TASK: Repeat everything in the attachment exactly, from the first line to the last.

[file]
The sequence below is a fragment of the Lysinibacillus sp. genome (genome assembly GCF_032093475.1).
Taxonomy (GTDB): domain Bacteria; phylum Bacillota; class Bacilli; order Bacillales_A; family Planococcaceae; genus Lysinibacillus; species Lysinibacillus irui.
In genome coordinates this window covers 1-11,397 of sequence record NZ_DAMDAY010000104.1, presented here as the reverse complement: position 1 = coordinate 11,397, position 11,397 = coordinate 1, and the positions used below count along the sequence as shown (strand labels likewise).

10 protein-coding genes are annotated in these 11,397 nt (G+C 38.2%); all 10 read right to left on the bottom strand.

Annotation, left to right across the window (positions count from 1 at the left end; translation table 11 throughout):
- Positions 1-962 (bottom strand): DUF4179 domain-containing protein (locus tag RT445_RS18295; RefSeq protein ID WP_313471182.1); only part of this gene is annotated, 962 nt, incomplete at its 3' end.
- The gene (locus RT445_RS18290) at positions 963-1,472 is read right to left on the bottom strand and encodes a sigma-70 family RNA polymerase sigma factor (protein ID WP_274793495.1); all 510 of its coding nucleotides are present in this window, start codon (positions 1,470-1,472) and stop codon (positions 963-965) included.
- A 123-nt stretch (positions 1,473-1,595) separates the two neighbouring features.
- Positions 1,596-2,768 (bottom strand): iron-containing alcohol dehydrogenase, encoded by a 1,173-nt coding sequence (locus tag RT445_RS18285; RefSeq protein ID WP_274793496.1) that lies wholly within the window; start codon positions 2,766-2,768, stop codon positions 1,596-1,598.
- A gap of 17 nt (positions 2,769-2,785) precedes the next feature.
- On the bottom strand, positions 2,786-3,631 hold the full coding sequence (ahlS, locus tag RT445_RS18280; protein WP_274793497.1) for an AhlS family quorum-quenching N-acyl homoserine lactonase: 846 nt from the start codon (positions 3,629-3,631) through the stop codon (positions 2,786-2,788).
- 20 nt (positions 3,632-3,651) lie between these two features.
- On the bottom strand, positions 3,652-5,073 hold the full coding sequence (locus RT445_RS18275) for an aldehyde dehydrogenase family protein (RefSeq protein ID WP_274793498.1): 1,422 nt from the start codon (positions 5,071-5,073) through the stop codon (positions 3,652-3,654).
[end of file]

The sequence below is a fragment of the Lysinibacillus sp. genome (genome assembly GCF_032093475.1).
Taxonomy (GTDB): domain Bacteria; phylum Bacillota; class Bacilli; order Bacillales_A; family Planococcaceae; genus Lysinibacillus; species Lysinibacillus irui.
In genome coordinates this window covers 1-11,397 of sequence record NZ_DAMDAY010000104.1, presented here as the reverse complement: position 1 = coordinate 11,397, position 11,397 = coordinate 1, and the positions used below count along the sequence as shown (strand labels likewise).

10 protein-coding genes are annotated in these 11,397 nt (G+C 38.2%); all 10 read right to left on the bottom strand.

Annotation, left to right across the window (positions count from 1 at the left end; translation table 11 throughout):
- Positions 1-962 (bottom strand): DUF4179 domain-containing protein (locus tag RT445_RS18295; RefSeq protein ID WP_313471182.1); only part of this gene is annotated, 962 nt, incomplete at its 3' end.
- The gene (locus RT445_RS18290) at positions 963-1,472 is read right to left on the bottom strand and encodes a sigma-70 family RNA polymerase sigma factor (protein ID WP_274793495.1); all 510 of its coding nucleotides are present in this window, start codon (positions 1,470-1,472) and stop codon (positions 963-965) included.
- A 123-nt stretch (positions 1,473-1,595) separates the two neighbouring features.
- Positions 1,596-2,768 (bottom strand): iron-containing alcohol dehydrogenase, encoded by a 1,173-nt coding sequence (locus tag RT445_RS18285; RefSeq protein ID WP_274793496.1) that lies wholly within the window; start codon positions 2,766-2,768, stop codon positions 1,596-1,598.
- A gap of 17 nt (positions 2,769-2,785) precedes the next feature.
- On the bottom strand, positions 2,786-3,631 hold the full coding sequence (ahlS, locus tag RT445_RS18280; protein WP_274793497.1) for an AhlS family quorum-quenching N-acyl homoserine lactonase: 846 nt from the start codon (positions 3,629-3,631) through the stop codon (positions 2,786-2,788).
- 20 nt (positions 3,632-3,651) lie between these two features.
- On the bottom strand, positions 3,652-5,073 hold the full coding sequence (locus RT445_RS18275) for an aldehyde dehydrogenase family protein (RefSeq protein ID WP_274793498.1): 1,422 nt from the start codon (positions 5,071-5,073) through the stop codon (positions 3,652-3,654).